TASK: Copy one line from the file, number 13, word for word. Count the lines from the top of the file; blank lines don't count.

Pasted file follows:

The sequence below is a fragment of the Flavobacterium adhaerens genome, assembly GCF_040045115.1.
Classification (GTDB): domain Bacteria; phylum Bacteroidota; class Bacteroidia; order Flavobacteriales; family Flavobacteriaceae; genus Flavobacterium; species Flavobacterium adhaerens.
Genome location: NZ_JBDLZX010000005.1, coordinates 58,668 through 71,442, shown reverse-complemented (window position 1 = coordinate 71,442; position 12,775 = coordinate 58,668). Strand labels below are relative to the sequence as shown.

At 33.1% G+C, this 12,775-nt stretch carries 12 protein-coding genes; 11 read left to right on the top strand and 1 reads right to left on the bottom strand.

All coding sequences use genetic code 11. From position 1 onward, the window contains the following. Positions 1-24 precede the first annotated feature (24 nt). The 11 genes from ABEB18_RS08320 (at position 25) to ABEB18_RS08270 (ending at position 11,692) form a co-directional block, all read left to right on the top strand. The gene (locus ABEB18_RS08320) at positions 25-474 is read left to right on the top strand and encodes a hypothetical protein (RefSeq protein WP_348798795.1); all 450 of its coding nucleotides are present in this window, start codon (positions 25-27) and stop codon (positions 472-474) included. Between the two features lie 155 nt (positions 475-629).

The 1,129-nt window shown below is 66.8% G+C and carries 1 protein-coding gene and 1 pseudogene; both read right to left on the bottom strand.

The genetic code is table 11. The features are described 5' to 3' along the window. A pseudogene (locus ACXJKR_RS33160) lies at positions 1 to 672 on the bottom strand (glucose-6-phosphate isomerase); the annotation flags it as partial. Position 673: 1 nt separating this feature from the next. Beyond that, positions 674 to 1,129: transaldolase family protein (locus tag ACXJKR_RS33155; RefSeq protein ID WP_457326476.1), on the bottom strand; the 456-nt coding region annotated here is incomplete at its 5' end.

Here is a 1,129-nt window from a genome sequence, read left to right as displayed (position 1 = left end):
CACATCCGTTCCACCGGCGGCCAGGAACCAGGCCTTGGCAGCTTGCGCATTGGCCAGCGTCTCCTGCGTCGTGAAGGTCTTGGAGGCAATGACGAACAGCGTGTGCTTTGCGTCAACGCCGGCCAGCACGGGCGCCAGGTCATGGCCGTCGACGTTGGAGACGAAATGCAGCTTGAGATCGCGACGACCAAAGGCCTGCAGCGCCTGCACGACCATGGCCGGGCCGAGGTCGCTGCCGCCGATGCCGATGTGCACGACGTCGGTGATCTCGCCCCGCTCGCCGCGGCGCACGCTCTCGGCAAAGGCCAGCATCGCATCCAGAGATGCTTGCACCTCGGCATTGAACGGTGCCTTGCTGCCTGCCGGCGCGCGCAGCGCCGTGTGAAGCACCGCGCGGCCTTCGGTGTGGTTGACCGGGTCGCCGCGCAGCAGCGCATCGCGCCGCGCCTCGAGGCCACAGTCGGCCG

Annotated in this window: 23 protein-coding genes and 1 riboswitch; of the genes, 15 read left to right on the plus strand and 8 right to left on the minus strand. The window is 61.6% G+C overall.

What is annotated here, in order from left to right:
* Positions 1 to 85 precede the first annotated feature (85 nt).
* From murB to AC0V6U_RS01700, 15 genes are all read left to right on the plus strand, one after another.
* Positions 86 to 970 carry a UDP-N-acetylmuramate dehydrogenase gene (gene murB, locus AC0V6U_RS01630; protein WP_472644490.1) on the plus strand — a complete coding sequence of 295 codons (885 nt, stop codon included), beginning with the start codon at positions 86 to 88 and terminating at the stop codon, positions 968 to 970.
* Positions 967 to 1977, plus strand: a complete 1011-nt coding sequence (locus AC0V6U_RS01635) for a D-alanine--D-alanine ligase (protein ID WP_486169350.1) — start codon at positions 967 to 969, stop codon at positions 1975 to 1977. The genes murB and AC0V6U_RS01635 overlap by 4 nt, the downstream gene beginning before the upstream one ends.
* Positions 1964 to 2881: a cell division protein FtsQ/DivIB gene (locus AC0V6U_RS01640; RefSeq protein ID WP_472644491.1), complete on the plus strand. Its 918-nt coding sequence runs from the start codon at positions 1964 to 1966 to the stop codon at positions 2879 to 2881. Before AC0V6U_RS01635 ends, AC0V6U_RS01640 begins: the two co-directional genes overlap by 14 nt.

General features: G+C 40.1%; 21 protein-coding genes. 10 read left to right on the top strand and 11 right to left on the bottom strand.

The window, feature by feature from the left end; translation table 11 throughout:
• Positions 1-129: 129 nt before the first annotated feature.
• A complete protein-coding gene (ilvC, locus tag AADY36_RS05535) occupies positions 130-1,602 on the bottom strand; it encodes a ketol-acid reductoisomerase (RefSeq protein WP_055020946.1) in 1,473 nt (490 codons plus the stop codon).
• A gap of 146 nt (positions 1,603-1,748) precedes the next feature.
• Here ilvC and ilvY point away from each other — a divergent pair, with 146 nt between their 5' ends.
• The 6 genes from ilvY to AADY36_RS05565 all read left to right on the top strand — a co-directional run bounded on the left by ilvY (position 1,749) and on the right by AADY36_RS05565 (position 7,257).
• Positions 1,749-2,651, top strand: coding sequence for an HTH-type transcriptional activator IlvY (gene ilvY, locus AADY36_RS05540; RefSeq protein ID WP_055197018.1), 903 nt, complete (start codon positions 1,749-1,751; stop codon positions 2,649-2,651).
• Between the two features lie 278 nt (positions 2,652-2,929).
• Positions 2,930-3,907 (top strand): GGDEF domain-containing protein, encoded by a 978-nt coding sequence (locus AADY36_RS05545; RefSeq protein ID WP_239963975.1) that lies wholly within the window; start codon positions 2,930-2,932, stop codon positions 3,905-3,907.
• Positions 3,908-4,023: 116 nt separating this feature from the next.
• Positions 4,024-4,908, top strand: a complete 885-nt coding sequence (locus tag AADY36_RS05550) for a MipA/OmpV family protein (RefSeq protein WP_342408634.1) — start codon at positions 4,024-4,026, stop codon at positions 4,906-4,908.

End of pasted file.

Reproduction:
* From murB to AC0V6U_RS01700, 15 genes are all read left to right on the plus strand, one after another.